Keri Johnsrud
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Keri Johnsrud

Chicago, Illinois, United States | Established. Jan 01, 1999 | SELF

Chicago, Illinois, United States | SELF
Established on Jan, 1999
Band Jazz Adult Contemporary

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Mar
05
Keri Johnsrud @ Tomi Jazz

New York, NY

New York, NY

Feb
05
Keri Johnsrud @ Tomi Jazz

New York, NY

New York, NY

Jan
18
Keri Johnsrud @ Drunken Bean Coffee and Wine Bar

Chicago, IL

Chicago, IL

Music

Press


For her sophomore effort “This Side Of Morning”, vocalist Keri Johnsrudpresents a collection of original material co-written with pianist Kevin Bales. Featuring a powerhouse band of Chicago musicians including guitarist Neal Alger, bassist Larry Kohut, drummer Jon Deitemyer, and vibraphonist Stephen Lynerd, Johnsrud explores a range of emotions in what amounts to a wonderful album of poetry set to music.
Much of the album conveys a sense of hope in times of loss. Keri describes difficult situations with a depth that evokes tenderness without coming across as trite or campy. Many of the questions asked in the lyrics read rhetorical, as if the overall melancholy tone of the music provides enough of an answer.
The inherent risk in combining elegies in narrative form with improvised music is that the two competing ideologies can sometimes create a final product that sounds forced and unnatural. Keri manages to keep things organic by employing a diverse range of musical styles to accompany her through-composed lyrics. The grooves on “From Here” and “The Chameleon” provide welcome contrast to the free-form solo sections featured in “A Thousand Tears” and “Fly Away”. Keri Johnsrud's crystal clear voice and impeccable intonation allow her to project true sentiment through dense lyrical material on this gem of an album. - All About Jazz


Jazz singer Keri Johnsrud’s new album is her first of all-original material, which proves to be a smart move. Writing her own songs (with pianist Kevin Bales) gives her an opportunity to tailor each tune to her voice—which is cool, agile and intimate; and while she borrows from established genres for rhythm and color, the point of view can’t help remaining entirely her own. “From Here” is a superb opener, drawing you in with a persistent but not overpowering groove, over which Johnsrud glides like a figure-skater. There’s a seventies flavor to it—and I mean that in the best sense; the solos by Bales and bassist Larry Kohut have the rippling, liquid quality of that decade’s best fusion. “When Morning Dawns,” by contrast, has the feel of a classical art song, while “If and When” is breezy and bossa-inflected, and “Everything’s Okay” could almost be a Broadway anthem. The lyrics throughout aren’t quite so adventurous, tending to hew to exploration of feelings and fears in terms not entirely new to listeners; but they serve the material well, and occasionally offer up some turns of phrase that make you sit up and take notice, as in the wave-like ballad, “A Thousand Tears”: “Sweet is your word / Tender is your touch / You’re the one everyone wants / But nobody gets / ‘Better days ahead’ is what they always say / But who, who are they?” Johnsrud never sells any line short, and her commitment wins you over—as does the sheer suppleness and sweetness of her singing. She remains self-confidently sangfroid—there’s no tail-wagging appeal for your approval—which is probably why she secures it. Ditto her players, who in addition to Bales and Kohut include Jon Deitemyer on drums, Stephen Lynerd on vibes and Neal Alger on guitar. Everyone manages a few killer solos—notably Lynerd with a beautifully contemplative performance on “Here I Am,” and Deitemyer and Alger with rousing funk turns on the album’s sizzling closer, “The Chameleon.” I missed the CD-release gig at the Green Mill earlier this month; I’d have liked to see whether a full, energized room inspired Johnsrud and the players to add a little heat to the mix. But there’s always next time. Until then, I’ll keep spinning this baby, and chilling out to its seductive cool. - New City Music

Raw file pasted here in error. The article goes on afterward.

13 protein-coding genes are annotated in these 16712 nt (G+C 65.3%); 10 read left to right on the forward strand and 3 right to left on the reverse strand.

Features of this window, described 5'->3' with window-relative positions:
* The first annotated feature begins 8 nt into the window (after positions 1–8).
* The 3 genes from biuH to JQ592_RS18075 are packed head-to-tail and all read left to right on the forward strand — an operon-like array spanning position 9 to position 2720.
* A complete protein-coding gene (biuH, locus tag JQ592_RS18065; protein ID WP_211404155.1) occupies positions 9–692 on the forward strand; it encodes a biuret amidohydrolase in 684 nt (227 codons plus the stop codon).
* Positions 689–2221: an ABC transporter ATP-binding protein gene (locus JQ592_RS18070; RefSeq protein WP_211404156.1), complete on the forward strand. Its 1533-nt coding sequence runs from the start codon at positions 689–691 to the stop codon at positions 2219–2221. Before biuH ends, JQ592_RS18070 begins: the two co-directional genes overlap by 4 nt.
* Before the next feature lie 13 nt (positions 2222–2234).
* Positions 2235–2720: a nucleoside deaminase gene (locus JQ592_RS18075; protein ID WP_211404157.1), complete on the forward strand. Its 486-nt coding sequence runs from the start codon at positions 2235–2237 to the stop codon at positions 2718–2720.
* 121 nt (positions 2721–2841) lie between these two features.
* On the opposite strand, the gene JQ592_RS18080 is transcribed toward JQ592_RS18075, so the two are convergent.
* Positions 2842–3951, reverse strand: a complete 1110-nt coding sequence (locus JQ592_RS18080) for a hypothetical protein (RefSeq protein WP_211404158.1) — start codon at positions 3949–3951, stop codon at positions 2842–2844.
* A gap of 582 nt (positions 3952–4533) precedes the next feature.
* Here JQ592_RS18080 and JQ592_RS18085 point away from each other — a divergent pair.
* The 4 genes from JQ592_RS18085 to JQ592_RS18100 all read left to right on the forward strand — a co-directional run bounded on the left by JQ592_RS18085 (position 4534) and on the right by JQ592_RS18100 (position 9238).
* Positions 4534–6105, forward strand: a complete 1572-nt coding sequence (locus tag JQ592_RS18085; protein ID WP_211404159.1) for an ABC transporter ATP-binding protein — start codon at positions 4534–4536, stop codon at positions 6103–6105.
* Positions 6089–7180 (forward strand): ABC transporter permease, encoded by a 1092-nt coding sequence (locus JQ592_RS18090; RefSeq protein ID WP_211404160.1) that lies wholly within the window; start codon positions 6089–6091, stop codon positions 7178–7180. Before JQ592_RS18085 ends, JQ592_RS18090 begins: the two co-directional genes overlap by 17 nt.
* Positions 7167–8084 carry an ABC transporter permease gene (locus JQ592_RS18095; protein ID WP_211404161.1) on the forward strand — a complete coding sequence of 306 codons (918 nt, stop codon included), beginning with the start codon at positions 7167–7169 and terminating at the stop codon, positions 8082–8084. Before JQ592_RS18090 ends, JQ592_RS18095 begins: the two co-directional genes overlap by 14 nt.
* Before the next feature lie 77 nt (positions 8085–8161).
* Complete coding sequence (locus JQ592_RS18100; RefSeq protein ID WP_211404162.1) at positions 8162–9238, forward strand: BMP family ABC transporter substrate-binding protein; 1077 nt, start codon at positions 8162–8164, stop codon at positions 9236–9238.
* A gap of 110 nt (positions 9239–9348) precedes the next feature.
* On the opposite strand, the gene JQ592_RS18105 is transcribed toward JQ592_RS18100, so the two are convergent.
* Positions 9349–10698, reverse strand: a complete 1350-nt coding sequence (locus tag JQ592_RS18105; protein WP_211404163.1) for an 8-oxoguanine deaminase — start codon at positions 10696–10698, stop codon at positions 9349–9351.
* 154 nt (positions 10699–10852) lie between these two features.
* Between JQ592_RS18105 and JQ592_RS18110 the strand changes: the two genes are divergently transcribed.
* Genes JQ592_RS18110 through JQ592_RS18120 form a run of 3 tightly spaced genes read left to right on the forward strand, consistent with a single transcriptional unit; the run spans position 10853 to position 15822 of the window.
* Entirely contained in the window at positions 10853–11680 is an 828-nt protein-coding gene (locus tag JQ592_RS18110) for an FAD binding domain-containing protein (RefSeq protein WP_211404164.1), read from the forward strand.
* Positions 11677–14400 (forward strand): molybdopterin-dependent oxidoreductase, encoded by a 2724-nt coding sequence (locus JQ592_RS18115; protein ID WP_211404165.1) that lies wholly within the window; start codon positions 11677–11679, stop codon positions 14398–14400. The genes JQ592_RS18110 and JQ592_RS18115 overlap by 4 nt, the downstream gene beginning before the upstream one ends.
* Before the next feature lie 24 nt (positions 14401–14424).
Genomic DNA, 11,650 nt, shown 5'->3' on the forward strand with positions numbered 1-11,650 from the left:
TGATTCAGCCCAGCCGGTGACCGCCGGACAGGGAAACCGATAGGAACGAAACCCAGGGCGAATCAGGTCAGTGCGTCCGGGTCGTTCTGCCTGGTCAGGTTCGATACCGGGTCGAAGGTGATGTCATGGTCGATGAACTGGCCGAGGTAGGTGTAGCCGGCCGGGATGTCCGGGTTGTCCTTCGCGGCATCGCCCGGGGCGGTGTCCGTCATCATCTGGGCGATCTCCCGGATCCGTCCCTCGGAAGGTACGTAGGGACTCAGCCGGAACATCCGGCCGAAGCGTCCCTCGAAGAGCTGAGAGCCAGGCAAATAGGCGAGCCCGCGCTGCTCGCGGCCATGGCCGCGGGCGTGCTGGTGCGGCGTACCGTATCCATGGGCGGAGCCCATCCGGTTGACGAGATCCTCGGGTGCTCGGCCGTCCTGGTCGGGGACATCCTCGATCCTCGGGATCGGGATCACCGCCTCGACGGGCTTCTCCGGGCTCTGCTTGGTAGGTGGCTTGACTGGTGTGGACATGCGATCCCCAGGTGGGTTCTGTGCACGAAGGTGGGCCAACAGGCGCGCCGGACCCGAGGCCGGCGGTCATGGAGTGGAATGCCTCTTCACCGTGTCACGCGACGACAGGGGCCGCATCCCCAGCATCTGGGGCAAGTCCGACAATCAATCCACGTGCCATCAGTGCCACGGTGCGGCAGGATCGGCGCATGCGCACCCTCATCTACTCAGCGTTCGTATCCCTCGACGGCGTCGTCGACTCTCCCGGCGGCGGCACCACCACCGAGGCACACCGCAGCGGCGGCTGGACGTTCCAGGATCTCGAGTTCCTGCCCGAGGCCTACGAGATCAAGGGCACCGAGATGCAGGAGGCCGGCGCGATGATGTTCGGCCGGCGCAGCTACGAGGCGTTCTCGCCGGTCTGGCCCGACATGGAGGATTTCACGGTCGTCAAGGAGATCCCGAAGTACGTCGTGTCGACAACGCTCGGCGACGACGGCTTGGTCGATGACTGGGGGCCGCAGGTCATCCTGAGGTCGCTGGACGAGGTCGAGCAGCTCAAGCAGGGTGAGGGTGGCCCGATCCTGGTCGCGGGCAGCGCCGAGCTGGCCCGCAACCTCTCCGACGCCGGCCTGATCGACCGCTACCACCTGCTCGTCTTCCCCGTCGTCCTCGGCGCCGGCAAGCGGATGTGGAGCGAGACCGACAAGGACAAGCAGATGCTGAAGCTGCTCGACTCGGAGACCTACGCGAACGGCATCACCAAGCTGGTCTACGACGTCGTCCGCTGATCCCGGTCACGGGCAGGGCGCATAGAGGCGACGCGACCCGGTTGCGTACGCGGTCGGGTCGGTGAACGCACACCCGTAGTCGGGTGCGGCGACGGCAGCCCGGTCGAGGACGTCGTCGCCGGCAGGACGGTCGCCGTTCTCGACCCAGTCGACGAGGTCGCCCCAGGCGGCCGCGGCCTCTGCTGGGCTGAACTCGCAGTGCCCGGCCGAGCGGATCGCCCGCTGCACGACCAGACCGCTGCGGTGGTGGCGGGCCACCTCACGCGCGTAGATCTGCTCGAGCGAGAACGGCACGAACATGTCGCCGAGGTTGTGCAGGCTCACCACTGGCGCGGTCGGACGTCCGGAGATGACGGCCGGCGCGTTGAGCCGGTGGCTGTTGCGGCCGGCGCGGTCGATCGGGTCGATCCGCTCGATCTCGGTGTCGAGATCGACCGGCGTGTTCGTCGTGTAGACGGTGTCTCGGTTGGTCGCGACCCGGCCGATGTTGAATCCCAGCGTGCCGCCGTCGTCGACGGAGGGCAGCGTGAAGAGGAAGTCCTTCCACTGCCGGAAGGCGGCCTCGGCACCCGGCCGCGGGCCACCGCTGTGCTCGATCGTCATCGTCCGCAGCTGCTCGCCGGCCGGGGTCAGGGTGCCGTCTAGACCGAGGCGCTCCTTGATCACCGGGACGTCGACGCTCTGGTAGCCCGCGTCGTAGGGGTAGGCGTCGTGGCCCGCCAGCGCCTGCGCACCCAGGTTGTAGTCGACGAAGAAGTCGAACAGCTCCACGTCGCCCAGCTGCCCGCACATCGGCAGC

Clear-toned vocalist Keri Johnson mixes jazz with dashes of pop and folk here with Kevin Bales/p-rho, Larry Kohut/b, Neal Alger/g, Jon Deitemeyer/dr and Stephen Lynard/vib. She’s a throwback to the days of singer/songrwriter, and handles both roles with freshness and allure.
She’s able to sound convincing in a variety of moods. She teams with Kohut on a stark and harrowing “Here I Am” and yet can go comforting and childlike on the tender “Everything’s Okay.” With Bales, she goes dreamy on “When Morning Dawns’ and vulnerable on”Little Dreams. She proves she’s able to flex her muscles, getting feisty with the band on”The Cameleon’ and slinking along wieht a samba on “If and When.” She wins you over by being winsome. - Jazz Weekly


Keri Johnsrud - This Side of Morning